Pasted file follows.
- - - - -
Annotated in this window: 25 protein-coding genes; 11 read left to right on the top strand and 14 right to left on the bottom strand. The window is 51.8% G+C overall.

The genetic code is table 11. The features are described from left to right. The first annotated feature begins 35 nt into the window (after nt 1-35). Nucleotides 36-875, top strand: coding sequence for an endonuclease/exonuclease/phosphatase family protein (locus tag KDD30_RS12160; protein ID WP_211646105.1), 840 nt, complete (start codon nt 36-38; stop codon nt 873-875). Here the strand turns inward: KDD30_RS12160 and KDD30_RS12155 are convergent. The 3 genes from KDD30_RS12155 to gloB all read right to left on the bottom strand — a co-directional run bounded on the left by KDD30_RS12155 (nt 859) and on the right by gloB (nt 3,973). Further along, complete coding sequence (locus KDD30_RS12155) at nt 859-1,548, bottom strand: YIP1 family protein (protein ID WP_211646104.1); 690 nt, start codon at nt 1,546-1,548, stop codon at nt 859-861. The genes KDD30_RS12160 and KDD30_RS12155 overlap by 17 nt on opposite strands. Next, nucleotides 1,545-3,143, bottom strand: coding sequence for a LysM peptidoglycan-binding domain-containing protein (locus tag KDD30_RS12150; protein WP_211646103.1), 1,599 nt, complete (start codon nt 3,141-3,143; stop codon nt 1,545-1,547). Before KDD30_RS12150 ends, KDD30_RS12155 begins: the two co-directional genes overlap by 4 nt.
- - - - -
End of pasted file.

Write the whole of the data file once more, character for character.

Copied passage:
Annotated in this window: 25 protein-coding genes; 11 read left to right on the top strand and 14 right to left on the bottom strand. The window is 51.8% G+C overall.

The genetic code is table 11. The features are described from left to right. The first annotated feature begins 35 nt into the window (after nt 1-35). Nucleotides 36-875, top strand: coding sequence for an endonuclease/exonuclease/phosphatase family protein (locus tag KDD30_RS12160; protein ID WP_211646105.1), 840 nt, complete (start codon nt 36-38; stop codon nt 873-875). Here the strand turns inward: KDD30_RS12160 and KDD30_RS12155 are convergent. The 3 genes from KDD30_RS12155 to gloB all read right to left on the bottom strand — a co-directional run bounded on the left by KDD30_RS12155 (nt 859) and on the right by gloB (nt 3,973). Further along, complete coding sequence (locus KDD30_RS12155) at nt 859-1,548, bottom strand: YIP1 family protein (protein ID WP_211646104.1); 690 nt, start codon at nt 1,546-1,548, stop codon at nt 859-861. The genes KDD30_RS12160 and KDD30_RS12155 overlap by 17 nt on opposite strands. Next, nucleotides 1,545-3,143, bottom strand: coding sequence for a LysM peptidoglycan-binding domain-containing protein (locus tag KDD30_RS12150; protein WP_211646103.1), 1,599 nt, complete (start codon nt 3,141-3,143; stop codon nt 1,545-1,547). Before KDD30_RS12150 ends, KDD30_RS12155 begins: the two co-directional genes overlap by 4 nt.